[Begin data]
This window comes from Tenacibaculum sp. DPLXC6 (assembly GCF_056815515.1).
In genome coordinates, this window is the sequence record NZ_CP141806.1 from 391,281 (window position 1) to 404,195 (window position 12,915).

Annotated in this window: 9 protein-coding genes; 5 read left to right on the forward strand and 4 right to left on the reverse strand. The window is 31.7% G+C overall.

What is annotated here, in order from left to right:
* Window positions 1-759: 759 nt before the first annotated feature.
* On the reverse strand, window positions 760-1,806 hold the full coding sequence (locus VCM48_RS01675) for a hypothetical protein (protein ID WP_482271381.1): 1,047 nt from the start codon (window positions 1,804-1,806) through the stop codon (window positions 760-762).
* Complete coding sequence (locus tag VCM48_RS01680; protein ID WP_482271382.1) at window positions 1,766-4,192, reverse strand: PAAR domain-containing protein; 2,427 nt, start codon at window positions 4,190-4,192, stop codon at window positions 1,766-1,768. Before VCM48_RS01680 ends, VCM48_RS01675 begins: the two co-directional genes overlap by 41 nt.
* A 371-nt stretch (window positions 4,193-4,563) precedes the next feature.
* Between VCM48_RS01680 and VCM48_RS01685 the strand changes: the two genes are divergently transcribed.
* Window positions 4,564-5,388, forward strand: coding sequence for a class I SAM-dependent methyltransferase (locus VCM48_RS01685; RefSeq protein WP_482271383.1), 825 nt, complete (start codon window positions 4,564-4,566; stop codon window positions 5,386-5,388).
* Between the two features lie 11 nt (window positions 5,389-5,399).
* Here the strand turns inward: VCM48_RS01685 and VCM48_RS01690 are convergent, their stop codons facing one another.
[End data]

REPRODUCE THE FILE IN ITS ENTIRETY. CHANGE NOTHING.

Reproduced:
This window comes from Tenacibaculum sp. DPLXC6 (assembly GCF_056815515.1).
In genome coordinates, this window is the sequence record NZ_CP141806.1 from 391,281 (window position 1) to 404,195 (window position 12,915).

Annotated in this window: 9 protein-coding genes; 5 read left to right on the forward strand and 4 right to left on the reverse strand. The window is 31.7% G+C overall.

What is annotated here, in order from left to right:
* Window positions 1-759: 759 nt before the first annotated feature.
* On the reverse strand, window positions 760-1,806 hold the full coding sequence (locus VCM48_RS01675) for a hypothetical protein (protein ID WP_482271381.1): 1,047 nt from the start codon (window positions 1,804-1,806) through the stop codon (window positions 760-762).
* Complete coding sequence (locus tag VCM48_RS01680; protein ID WP_482271382.1) at window positions 1,766-4,192, reverse strand: PAAR domain-containing protein; 2,427 nt, start codon at window positions 4,190-4,192, stop codon at window positions 1,766-1,768. Before VCM48_RS01680 ends, VCM48_RS01675 begins: the two co-directional genes overlap by 41 nt.
* A 371-nt stretch (window positions 4,193-4,563) precedes the next feature.
* Between VCM48_RS01680 and VCM48_RS01685 the strand changes: the two genes are divergently transcribed.
* Window positions 4,564-5,388, forward strand: coding sequence for a class I SAM-dependent methyltransferase (locus VCM48_RS01685; RefSeq protein WP_482271383.1), 825 nt, complete (start codon window positions 4,564-4,566; stop codon window positions 5,386-5,388).
* Between the two features lie 11 nt (window positions 5,389-5,399).
* Here the strand turns inward: VCM48_RS01685 and VCM48_RS01690 are convergent, their stop codons facing one another.